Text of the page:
Poverty: Policies and Possibilities, Part 2
by Shannon J. Prince
Many of the solutions to poverty begin in the minds and experiences of poor people, themselves. The author examines two unconventional anti-poverty efforts, one that finds "people willing to employ marginalized people, matches young people with jobs that meet their interests, and seeks out mentors in their fields for them." Another initiative is built around cultivation of community gardens. "The gardens change spaces once used for prostitution and drug dealing into crime free areas. They also reduce crime by providing young people with a positive activity in which to engage."
Poverty: Policies and Possibilities, Part 2
by Shannon J. Prince
Part 1 of this article appeared in the December 10 issue of BAR.
Imagine a program that built a childcare center which gave teens construction work experience, used Department of Agriculture funds to pay poor women to cook for poor children, taught poor women to become day care teachers and run day cares, and helped poor women get their GED's. Imagine this program also provided mortgage counseling and founded a health center that provided forty local women with jobs. Now imagine the program was run almost entirely by black welfare mothers. Such a program did once exist. It was called Operation Life. It was at its peak during the 70's and 80's and is detailed in the book Storming Caesar's Palace by Annelise Orleck.
Operation Life was based on the principle that the poor themselves are the experts on poverty and many current successful programs make that adage their foundation. One such program is Jobs for a Future/Homeboy Industries. Homeboy Industries was founded in 1988 by the priest Father Greg Boyle and acts as both an employment agency and a force for economic development, meeting the needs of young people of both genders who have histories of gang involvement. It is funded by local and federal money. The organization helps one thousand people a month. It offers free counseling, tattoo removal, and help transitioning from prison. It provides community service opportunities to those with court mandates, creative writing workshops, and classes in business skills, running female headed households, dealing with domestic abuse, parenting, and general education with a focus on math and reading skills.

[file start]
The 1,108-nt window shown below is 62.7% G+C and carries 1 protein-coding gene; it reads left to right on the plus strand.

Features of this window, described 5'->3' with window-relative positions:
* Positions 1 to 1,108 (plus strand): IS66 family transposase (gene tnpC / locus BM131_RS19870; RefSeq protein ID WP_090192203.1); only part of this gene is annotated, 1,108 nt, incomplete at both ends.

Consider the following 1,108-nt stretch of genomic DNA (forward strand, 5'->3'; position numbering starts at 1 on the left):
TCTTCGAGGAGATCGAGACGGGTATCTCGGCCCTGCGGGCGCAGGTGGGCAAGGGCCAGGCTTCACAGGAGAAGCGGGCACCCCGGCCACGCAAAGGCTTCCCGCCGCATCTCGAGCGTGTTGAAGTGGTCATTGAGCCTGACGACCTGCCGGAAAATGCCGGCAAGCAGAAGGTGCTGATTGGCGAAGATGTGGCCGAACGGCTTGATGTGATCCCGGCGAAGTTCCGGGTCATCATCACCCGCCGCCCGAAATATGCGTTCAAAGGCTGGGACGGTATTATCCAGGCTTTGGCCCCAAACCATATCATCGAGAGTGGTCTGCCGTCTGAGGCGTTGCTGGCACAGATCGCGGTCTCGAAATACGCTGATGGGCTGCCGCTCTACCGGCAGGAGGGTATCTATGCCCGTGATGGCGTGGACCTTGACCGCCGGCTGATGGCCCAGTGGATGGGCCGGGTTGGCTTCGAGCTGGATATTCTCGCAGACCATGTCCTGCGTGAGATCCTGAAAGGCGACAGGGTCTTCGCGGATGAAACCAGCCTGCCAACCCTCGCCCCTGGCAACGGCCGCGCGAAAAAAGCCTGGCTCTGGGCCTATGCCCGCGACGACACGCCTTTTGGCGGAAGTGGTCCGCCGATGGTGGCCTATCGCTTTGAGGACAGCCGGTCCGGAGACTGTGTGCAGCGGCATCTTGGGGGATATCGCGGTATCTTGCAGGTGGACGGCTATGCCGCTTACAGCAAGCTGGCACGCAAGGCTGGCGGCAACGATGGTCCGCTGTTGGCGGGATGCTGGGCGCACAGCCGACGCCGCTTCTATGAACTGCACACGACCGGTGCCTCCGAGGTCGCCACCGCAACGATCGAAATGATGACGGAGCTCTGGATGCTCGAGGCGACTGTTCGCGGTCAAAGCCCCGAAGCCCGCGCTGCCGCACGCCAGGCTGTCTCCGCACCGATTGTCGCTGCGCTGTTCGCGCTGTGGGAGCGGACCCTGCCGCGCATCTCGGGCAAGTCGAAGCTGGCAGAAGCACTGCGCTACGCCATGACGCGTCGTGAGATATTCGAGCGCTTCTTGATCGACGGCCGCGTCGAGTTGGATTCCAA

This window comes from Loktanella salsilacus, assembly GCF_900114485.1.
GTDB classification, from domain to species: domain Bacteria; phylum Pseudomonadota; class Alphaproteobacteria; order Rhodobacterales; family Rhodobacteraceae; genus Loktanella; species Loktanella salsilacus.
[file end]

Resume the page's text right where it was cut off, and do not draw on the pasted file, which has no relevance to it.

"Homeboy Industries was founded in 1988 as both an employment agency and a force for economic development."
The organization also teaches self employment principles, life skills such as budgeting, banking, financial skills, work skills, and business skills. "Homeboys" and "homegirls" range from as young as fourteen to as old as seventy with three fourths being between eighteen and thirty-five. Since many of the participants are seen as unemployable, Homeboy Industries develops relationships with businesses to find people willing to employ marginalized people, matches young people with jobs that meet their interests, and seeks out mentors in their fields for them. Homeboy Industries then pays the salaries of the workers when they first begin so that businesses have little to lose by employing them. Homeboy Industries owns several businesses that train and employ those they serve. There's a silk-screening business, a bakery, a café, and a landscape/maintenance business. By engaging the efforts and talents of poor people, Jobs For a Future/Homeboy Industries successfully lifts people out of poverty.